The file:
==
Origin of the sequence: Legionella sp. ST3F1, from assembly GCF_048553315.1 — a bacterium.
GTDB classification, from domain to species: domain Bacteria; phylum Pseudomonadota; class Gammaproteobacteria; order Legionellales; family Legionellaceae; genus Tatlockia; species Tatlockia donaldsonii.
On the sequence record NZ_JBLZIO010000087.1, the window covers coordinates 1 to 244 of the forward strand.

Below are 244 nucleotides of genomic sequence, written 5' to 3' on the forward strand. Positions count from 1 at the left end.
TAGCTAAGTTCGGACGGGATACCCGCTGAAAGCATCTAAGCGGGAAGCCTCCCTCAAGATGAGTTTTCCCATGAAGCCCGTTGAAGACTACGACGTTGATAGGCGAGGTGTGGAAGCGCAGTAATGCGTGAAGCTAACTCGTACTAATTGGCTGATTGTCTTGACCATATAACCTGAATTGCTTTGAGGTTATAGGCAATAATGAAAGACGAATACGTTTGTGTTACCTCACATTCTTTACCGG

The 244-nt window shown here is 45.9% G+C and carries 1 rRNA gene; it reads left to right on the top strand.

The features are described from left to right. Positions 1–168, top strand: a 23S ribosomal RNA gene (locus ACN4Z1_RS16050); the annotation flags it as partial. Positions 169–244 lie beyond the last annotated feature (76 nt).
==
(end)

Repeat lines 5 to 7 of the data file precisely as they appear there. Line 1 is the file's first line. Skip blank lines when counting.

TAGCTAAGTTCGGACGGGATACCCGCTGAAAGCATCTAAGCGGGAAGCCTCCCTCAAGATGAGTTTTCCCATGAAGCCCGTTGAAGACTACGACGTTGATAGGCGAGGTGTGGAAGCGCAGTAATGCGTGAAGCTAACTCGTACTAATTGGCTGATTGTCTTGACCATATAACCTGAATTGCTTTGAGGTTATAGGCAATAATGAAAGACGAATACGTTTGTGTTACCTCACATTCTTTACCGG

The 244-nt window shown here is 45.9% G+C and carries 1 rRNA gene; it reads left to right on the top strand.

The features are described from left to right. Positions 1–168, top strand: a 23S ribosomal RNA gene (locus ACN4Z1_RS16050); the annotation flags it as partial. Positions 169–244 lie beyond the last annotated feature (76 nt).